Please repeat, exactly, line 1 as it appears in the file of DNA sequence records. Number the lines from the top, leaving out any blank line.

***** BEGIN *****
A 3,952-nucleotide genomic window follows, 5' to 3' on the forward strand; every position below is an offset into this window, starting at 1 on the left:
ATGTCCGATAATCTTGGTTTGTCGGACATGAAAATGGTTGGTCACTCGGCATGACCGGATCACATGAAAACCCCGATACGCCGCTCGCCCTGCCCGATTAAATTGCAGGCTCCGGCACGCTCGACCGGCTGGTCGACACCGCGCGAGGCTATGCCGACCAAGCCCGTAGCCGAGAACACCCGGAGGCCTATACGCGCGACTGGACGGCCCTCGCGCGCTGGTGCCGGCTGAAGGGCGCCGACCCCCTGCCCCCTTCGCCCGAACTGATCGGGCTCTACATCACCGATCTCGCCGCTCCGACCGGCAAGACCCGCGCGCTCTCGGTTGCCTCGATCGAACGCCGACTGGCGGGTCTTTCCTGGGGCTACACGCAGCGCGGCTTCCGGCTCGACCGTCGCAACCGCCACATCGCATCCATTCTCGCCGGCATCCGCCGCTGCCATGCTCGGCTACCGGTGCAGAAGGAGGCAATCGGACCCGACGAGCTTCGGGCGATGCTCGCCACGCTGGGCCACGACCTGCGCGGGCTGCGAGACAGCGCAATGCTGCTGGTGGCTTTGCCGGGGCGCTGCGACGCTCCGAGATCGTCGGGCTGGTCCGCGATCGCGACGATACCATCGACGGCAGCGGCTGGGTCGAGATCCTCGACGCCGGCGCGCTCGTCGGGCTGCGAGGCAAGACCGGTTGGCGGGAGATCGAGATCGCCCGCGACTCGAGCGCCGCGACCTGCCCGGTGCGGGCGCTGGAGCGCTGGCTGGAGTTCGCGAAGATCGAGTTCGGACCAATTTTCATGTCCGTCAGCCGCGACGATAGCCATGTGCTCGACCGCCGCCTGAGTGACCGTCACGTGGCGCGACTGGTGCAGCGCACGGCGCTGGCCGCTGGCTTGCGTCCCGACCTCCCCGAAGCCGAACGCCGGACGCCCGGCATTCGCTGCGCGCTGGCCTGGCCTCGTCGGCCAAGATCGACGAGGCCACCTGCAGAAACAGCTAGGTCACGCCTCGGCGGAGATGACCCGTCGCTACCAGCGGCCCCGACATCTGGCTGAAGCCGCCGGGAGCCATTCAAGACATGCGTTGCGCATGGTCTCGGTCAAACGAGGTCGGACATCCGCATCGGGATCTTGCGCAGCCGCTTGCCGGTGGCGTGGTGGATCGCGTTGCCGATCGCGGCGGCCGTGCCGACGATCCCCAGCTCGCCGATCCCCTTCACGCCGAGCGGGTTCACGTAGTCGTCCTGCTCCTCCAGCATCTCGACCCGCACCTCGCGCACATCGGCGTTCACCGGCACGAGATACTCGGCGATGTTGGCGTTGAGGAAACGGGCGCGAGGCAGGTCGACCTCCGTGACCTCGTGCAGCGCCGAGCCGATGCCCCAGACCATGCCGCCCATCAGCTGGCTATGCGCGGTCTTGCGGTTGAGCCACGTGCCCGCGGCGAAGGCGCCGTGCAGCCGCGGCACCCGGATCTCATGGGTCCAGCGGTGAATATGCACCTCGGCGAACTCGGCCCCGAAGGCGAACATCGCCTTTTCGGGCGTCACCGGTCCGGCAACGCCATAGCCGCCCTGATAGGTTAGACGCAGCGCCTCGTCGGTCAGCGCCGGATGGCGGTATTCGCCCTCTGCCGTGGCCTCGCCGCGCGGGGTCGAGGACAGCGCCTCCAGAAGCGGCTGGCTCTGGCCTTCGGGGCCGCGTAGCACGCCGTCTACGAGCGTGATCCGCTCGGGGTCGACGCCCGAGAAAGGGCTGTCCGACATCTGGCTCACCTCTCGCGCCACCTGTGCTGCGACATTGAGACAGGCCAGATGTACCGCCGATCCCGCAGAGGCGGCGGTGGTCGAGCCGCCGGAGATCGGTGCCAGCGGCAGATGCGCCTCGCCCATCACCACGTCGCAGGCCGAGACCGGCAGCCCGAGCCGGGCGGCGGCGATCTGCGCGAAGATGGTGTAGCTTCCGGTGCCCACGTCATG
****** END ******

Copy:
A 3,952-nucleotide genomic window follows, 5' to 3' on the forward strand; every position below is an offset into this window, starting at 1 on the left: